binarys (binarys) wrote in geekbeer,

The Water System

One of the most important ingrediants in any beverage is water. This is expecially the case for beer as any impurities in the water could ruin its desired taste. A great deal of money can be spent trying to get perfect water, but like many things in engineering, there is a cost/benefit tradeoff. When Dan and I were considering what hardware to use for the water system, we wanted to design a system that provided good quality water, while not being too expensive. Once again had at least a partial solution. They have some water filtration hardware that was of interest. In particular, a reverse osmosis filter and an activated charcoal filter. However, while the reverse osmosis filter does do a better job filtering, it's also expensive. Dan also felt that the AC filter would do an adequate job of removing the major impurities that were most likely to effect water quality.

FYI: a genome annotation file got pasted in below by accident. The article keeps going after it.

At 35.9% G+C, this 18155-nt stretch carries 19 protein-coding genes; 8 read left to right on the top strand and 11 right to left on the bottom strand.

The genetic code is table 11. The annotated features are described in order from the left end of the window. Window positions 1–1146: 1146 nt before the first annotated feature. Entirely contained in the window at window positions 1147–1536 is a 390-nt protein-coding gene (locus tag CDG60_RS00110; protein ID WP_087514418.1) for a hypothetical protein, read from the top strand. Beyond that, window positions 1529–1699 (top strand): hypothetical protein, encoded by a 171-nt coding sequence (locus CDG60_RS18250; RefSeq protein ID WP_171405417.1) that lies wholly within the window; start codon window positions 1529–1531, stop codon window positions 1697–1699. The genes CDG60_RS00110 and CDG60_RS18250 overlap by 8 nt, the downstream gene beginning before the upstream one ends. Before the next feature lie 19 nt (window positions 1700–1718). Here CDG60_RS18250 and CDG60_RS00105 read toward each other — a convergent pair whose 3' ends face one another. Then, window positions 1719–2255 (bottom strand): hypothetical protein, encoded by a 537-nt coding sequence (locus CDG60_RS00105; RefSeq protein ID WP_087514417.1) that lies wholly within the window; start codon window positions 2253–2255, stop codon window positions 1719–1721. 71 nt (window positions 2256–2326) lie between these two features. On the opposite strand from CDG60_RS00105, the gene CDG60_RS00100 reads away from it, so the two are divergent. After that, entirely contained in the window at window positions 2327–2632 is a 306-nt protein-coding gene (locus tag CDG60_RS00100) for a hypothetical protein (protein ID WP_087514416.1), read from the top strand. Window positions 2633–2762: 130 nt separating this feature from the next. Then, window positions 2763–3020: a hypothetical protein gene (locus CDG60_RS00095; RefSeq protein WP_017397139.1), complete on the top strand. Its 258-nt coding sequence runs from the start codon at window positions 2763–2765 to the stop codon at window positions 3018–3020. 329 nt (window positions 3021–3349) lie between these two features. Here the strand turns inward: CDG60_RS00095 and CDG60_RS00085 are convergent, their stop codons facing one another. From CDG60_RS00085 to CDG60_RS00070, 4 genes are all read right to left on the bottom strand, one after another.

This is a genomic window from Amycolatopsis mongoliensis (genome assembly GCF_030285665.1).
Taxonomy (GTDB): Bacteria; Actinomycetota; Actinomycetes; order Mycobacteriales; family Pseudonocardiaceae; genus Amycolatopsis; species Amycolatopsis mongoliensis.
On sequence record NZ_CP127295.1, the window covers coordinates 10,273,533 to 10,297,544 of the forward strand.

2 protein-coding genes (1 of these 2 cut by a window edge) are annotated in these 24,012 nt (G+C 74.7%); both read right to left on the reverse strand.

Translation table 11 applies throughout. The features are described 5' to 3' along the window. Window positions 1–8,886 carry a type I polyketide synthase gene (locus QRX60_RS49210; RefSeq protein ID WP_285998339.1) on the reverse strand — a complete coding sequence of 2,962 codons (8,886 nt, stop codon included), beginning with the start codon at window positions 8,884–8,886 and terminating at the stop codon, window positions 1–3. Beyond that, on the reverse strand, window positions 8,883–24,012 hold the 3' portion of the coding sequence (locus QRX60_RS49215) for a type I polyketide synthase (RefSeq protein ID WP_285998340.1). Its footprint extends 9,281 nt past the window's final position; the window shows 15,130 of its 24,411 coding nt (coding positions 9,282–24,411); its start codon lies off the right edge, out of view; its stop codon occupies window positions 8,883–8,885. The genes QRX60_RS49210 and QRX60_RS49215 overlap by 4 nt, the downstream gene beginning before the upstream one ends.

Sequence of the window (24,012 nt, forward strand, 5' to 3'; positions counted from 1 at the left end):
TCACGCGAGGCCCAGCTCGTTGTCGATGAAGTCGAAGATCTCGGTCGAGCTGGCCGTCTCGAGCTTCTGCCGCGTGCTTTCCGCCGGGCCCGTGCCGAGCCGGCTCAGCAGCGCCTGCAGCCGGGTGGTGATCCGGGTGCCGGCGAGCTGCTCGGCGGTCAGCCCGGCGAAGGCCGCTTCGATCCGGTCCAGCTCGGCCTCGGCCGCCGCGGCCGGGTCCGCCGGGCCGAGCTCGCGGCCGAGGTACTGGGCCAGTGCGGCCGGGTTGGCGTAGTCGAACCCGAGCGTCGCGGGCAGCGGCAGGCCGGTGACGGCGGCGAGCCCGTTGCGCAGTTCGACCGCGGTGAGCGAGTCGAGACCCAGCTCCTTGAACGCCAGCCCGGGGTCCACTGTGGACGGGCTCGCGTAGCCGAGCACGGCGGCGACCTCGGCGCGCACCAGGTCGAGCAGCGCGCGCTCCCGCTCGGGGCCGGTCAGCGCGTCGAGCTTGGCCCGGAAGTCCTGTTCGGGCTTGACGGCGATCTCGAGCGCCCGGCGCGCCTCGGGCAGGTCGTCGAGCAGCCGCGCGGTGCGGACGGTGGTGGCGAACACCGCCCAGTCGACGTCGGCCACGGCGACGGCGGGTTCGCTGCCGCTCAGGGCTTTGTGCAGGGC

The other key to having a good water system is to have as much capacity as possible. The brew reactor we're considering is a 5 gallon system. We need enough water to be able to fill the hot water tank (called the hot liquor tank) fill the mash tun/latter tun, provide adequate cleaning solution, etc. We decided on using two connected 55 gallon food grade plastic drums as they are not too expensive and provide more than adequate volume. A local homebrew supply store also happens to have these barrels in stock. The primary drum will contain two floater switches, one place at the top of the drum and one placed 1/5 the way from the bottom. The top floater switch will turn on an electromechanical valve that connects our main water line to the activated charcoal filter if the water level is below the height of the switch. Thus the system will always be trying to refill itself if it's below maximal capacity. The second floater switch near the bottom will act as an emergency notification signal in the event that the system is nearly out of water as we don't want the pumps to run dry. All of the pumps that we will be using aren't self priming (as it's cheaper that way) and thus having them run dry might burn their motors out. Dan and I are trying to decide if we can get away with using a standard RainBird EM valve instead of a more expensive one for the water inlet. The RainBird valve is made of PVC which would add chlorine to the system, but the AC filter would catch this added chlorine. However, this could burn out the filter faster. The question is how much faster.


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